Monday, February 10, 2014

Guarding enumeration classes from ProGuard

During my application tests I received exception with the following call stack:
02-09 15:18:06.478 26166 26403 E TAG: Caused by: java.lang.NullPointerException
02-09 15:18:06.478 26166 26403 E TAG:   at java.lang.Enum$1.create(
02-09 15:18:06.478 26166 26403 E TAG:   at java.lang.Enum$1.create(
02-09 15:18:06.478 26166 26403 E TAG:   at libcore.util.BasicLruCache.get(
02-09 15:18:06.478 26166 26403 E TAG:   at java.lang.Enum.getSharedConstants(
02-09 15:18:06.478 26166 26403 E TAG:   at java.util.EnumSet.noneOf(
02-09 15:18:06.478 26166 26403 E TAG:   at af.a(SourceFile:115)
The exception occurred only in release version, while in debug everything worked fine. So I immediately suspected that ProGuard, whose processing is part of a release build, is somehow involved here.

From ProGuard's documentation:
If your application, applet, servlet, library, etc., contains enumeration classes, you'll have to preserve some special methods. Enumerations were introduced in Java 5. The java compiler translates enumerations into classes with a special structure. Notably, the classes contain implementations of some static methods that the run-time environment accesses by introspection (Isn't that just grand? Introspection is the self-modifying code of a new generation). You have to specify these explicitly, to make sure they aren't removed or obfuscated: 
-keepclassmembers,allowoptimization enum * {
      public static **[] values();
      public static ** valueOf(java.lang.String);
OK, problem found: I just need to add this 'keepclassmembers' exception in ProGuard project configuration file.

But what are values() and valueof(java.lang.String) needed for? I still was curious how exactly I received NullPointerException in java.lang.Enum entrails. Let's better understand it.

Monday, February 3, 2014

Programmatically filtering your application's logs from Logcat output

Note: this post discusses filtering Logcat output on devices running Android prior to version 4.1. Starting from Android 4.1 applications are allowed to read only their own logs.

Logcat isn't much convenient when it comes to filtering your application logs. In fact, if you look at the logcat documentation, you will find that you can filter logcat output only by priority and/or tag fields:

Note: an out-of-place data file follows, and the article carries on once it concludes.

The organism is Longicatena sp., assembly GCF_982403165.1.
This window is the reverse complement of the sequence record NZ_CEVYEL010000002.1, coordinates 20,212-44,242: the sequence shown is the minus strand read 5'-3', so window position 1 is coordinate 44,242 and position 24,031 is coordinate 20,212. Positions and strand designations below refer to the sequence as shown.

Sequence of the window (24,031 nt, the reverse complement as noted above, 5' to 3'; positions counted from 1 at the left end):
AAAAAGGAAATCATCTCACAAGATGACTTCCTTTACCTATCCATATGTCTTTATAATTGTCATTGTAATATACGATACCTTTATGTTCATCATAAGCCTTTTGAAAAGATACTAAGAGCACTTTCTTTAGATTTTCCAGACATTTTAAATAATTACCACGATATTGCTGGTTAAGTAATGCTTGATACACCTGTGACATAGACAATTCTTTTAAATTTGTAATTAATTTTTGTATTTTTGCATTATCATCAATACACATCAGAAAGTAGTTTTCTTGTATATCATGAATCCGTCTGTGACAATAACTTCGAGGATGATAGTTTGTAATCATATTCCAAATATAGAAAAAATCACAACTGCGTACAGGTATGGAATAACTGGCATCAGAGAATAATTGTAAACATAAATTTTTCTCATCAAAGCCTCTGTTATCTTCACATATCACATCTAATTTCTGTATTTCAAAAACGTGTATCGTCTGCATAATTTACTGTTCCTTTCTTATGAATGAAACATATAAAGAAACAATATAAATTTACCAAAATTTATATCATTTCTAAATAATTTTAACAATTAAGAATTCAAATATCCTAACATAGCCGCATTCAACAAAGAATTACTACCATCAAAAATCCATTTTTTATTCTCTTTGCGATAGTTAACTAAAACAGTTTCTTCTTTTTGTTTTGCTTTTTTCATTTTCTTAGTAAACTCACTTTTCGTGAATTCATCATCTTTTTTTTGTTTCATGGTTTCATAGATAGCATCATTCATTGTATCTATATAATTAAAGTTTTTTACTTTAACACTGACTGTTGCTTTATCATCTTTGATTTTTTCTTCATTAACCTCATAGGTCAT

A filter expression follows this format tag:priority ..., where tag indicates the tag of interest and priority indicates the minimum level of priority to report for that tag. Messages for that tag at or above the specified priority are written to the log. You can supply any number of tag:priority specifications in a single filter expression. The series of specifications is whitespace-delimited.
The android.util.Log class is your interface for printing your application logs to the Logcat system. Common print statement looks like this:
Log.e(TAG, "something bad happened");
Invoked method specifies the priority of the log record - in this example e stands for error, and TAG specifies well.. the tag.
 I commonly set the class name as a TAG using this statement:
private static final String TAG = ClassName.class.getCanonicalName();
Resolving the class name at run-time allows me to stay flexible and be adjusted to all the obfuscations made by Proguard processing.

But here's a problem: given a project with a hundred classes, how would you filter Logcat's output to print just your application's logs?

Saturday, February 1, 2014

Solving errors in Android Studio's new project creation

The other day I upgraded my Android Studio bundle to latest stable version: android-studio-bundle-132.893413-windows.

Shortly afterwards, I noticed that each time I tried to create a new project, it ended with the following error message:
Cause: error in opening zip file. Consult IDE log for more details (Help | Show Log)

Hmmmm.. which error file exactly and what's wrong with it?